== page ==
Advanced HDR Post-Processing Tips Video

British Virgin Islands – by Mike Harmer

In this video tutorial, Jim Harmer explains some advanced tips for post-processing HDR photos.

Tips from this video:

HDR tip #1: Don't finish your image in Photomatix.  Every single HDR needs some work in Photoshop to mask in multiple HDRs as well as blending in the original image by using the opacity slider.  This makes HDRs look much more realistic.

HDR tip #2: Don't allow yourself to feel stuck with the placement of objects in the photo.  Feel free to move things around, like the boat was moved in this video tutorial to simplify the composition and to follow the rule-of-thirds more closely.

HDR tip #3: Use photomatix!  I have tried ALL of the HDR software choices and I can say that Photomatix is the clear winner in my opinion.  If you have tried to process HDRs without success, then switch to Photomatix and see if your luck changes.  Photomatix just works.

HDR tip #4: To get the best result out of your HDR and still make the ending result look realistic, process the HDR slightly more surreal or painterly than you typically like, then blend the surreal HDR with the original single image taken for the HDR sequence.  This produces realistic and striking results.  It's realistic, but you still take advantage of all that HDR can do.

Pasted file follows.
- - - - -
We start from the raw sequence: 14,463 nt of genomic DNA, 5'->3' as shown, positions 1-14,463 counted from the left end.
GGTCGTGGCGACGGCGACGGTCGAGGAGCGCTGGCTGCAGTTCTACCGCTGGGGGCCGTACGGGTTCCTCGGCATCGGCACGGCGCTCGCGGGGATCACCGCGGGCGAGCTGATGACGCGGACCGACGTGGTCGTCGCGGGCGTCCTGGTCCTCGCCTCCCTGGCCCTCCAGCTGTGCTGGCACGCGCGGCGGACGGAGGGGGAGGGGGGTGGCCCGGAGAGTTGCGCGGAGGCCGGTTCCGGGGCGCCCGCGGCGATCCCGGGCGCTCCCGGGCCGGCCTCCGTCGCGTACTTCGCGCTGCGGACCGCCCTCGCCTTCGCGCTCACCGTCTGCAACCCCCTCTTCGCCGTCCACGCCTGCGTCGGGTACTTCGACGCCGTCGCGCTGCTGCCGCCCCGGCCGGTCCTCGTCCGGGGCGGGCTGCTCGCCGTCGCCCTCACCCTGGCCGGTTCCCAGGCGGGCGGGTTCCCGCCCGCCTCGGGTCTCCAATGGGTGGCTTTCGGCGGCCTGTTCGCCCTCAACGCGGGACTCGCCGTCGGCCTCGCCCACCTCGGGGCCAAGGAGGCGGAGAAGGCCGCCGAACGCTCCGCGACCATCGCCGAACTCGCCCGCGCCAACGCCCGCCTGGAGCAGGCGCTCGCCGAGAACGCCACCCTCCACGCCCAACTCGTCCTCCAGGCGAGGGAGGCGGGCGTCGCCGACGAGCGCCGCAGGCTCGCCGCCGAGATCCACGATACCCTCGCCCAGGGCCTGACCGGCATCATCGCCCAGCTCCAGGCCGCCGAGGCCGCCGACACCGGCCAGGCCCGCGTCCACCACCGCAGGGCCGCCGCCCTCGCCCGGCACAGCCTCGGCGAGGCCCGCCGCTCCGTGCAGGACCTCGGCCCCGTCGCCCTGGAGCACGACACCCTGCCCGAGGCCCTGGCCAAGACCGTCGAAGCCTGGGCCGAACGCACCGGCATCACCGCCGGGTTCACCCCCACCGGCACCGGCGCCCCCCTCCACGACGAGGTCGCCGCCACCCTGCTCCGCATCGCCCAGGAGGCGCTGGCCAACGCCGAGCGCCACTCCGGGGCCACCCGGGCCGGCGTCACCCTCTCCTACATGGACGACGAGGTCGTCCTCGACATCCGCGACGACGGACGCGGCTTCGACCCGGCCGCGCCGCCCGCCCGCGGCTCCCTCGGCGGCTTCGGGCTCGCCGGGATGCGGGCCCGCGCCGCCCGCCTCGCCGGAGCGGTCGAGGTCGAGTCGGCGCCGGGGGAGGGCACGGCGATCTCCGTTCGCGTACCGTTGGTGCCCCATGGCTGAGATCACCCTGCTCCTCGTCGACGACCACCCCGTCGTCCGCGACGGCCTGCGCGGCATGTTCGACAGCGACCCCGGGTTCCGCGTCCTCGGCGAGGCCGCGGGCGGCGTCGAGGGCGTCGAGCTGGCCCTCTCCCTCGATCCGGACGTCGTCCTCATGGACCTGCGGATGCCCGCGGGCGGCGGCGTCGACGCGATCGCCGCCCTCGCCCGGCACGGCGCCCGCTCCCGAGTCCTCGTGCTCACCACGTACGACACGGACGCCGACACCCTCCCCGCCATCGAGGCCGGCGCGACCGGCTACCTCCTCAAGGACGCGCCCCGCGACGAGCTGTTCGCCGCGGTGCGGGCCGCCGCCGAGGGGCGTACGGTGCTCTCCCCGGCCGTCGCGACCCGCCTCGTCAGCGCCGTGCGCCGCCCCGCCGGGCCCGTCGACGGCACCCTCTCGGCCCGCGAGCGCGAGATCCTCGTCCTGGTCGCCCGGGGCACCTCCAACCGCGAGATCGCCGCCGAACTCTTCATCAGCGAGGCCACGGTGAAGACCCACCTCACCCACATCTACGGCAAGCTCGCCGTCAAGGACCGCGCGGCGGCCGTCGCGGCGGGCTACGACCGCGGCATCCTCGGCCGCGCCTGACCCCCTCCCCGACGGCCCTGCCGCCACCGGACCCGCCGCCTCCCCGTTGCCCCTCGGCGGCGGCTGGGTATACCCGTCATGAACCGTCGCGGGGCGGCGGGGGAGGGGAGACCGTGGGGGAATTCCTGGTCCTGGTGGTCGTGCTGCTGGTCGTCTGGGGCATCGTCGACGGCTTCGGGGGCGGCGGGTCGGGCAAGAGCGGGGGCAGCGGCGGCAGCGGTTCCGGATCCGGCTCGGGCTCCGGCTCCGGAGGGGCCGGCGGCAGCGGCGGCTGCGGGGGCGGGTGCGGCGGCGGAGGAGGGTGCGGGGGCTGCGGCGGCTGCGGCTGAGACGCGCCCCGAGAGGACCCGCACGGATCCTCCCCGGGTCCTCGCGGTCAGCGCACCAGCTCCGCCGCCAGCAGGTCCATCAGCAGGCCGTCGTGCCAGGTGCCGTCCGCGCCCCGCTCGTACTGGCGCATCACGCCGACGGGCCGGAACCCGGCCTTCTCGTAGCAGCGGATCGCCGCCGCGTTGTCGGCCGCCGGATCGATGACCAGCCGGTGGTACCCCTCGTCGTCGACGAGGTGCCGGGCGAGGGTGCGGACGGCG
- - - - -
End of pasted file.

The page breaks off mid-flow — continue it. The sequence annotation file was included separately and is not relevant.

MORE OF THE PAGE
HDR tip #5: In HDR landscapes, watch out for the clouds.  Generally, HDRs are saturated with a lot of color, but this makes the clouds look blue.  To avoid this, simply process one HDR for the landscape, and one HDR for the clouds.  Then mix the two HDRs in Photoshop.

If these HDR tips were useful to you, consider buying my $5.99 eBook on HDR photography.  You can get the book for your Kindle through the Kindle store, the iPad iPod iTouch iPhone through the iBooks application, the Nook through the Nook store, the Kobo, the Sony eReader, or you can read a PDF of the book on your computer.

[yframe url='https://www.youtube.com/watch?v=vA4rwnsg9Lg']


4 thoughts on “Advanced HDR Post-Processing Tips Video”

  1. Love your tutorial here. One question, though. When you say “original image” when blending in Photoshop, I’m confused as to what you are referring to as “original”. Is it the original correct exposure? Meaning the middle image of the 3 exposures.

    Thanks for putting together such a great video.

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